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dc.contributor.authorKosma, Madison, M.
dc.contributor.authorWerth, Alexander J.
dc.contributor.authorSzabo, Andrew R.
dc.contributor.authorStraley, Janice M.
dc.date.accessioned2021-04-14T21:41:19Z
dc.date.available2021-04-14T21:41:19Z
dc.date.issued2019-09-23
dc.identifier.citationKosma MM, Werth AJ, Szabo AR, Straley JM. 2019 Pectoral herding: an innovative tactic for humpback whale foraging. R. Soc. open sci. 6: 191104.en_US
dc.identifier.urihttp://hdl.handle.net/11122/11923
dc.description.abstractHumpback whales (Megaptera novaeangliae) have exceptionally long pectorals (i.e. flippers) that aid in shallow water navigation, rapid acceleration and increased manoeuvrability. The use of pectorals to herd or manipulate prey has been hypothesized since the 1930s. We combined new technology and a unique viewing platform to document the additional use of pectorals to aggregate prey during foraging events. Here, we provide a description of ‘pectoral herding’ and explore the conditions that may promote this innovative foraging behaviour. Specifically, we analysed aerial videos and photographic sequences to assess the function of pectorals during feeding events near salmon hatchery release sites in Southeast Alaska (2016–2018). We observed the use of solo bubble-nets to initially corral prey, followed by calculated movements to establish a secondary boundary with the pectorals—further condensing prey and increasing foraging efficiency. We found three ways in which humpback whales use pectorals to herd prey: (i) create a physical barrier to prevent evasion, (ii) cause water motion to guide prey towards the mouth, and (iii) position the ventral side to reflect light and alter prey movement. Our findings suggest that behavioural plasticity may aid foraging in changing environments and shifts in prey availability. Further study would clarify if ‘pectoral herding’ is used as a principal foraging tool by the broader humpback whale population and the conditions that promote its use.en_US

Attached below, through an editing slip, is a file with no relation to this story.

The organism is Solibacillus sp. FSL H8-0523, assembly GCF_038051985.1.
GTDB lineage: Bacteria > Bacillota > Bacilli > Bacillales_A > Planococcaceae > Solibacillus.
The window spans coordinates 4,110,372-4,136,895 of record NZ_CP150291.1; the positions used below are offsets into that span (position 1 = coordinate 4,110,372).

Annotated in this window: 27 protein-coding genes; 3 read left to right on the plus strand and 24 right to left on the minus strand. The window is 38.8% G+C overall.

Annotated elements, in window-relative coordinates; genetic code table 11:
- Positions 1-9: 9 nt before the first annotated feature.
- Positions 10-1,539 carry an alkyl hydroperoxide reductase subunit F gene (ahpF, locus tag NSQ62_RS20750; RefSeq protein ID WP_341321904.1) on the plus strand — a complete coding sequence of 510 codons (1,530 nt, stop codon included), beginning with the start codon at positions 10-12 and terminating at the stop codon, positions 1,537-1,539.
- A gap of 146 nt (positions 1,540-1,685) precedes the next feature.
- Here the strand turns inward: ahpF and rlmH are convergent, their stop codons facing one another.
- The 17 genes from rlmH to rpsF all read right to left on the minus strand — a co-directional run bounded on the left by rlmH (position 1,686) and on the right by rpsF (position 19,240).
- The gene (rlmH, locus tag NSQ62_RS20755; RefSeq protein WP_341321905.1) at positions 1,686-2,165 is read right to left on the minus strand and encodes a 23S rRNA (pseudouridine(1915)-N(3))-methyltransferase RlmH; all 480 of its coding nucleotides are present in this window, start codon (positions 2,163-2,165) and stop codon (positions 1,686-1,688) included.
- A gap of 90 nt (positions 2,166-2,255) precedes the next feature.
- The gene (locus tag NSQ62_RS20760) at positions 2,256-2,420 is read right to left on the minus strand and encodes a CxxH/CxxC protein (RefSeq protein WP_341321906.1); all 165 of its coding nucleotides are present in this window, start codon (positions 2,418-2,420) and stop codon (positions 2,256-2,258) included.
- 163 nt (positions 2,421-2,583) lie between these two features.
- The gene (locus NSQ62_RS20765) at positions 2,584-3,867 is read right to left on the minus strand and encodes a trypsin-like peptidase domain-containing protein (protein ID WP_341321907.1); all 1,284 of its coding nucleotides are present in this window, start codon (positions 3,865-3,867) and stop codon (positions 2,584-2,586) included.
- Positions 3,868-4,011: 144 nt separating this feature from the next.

dc.language.isoen_USen_US
dc.publisherThe Royal Societyen_US
dc.subjectflipperen_US
dc.subjectforagingen_US
dc.subjecthumpback whaleen_US
dc.subjectSoutheast Alaskaen_US
dc.subjectaerial footageen_US
dc.subjectbehavioural plasticityen_US
dc.titlePectoral herding: an innovative tactic for humpback whale foragingen_US
dc.typeArticleen_US
dc.description.peerreviewYesen_US
refterms.dateFOA2021-04-14T21:41:20Z
dc.identifier.journalRoyal Society Open Scienceen_US


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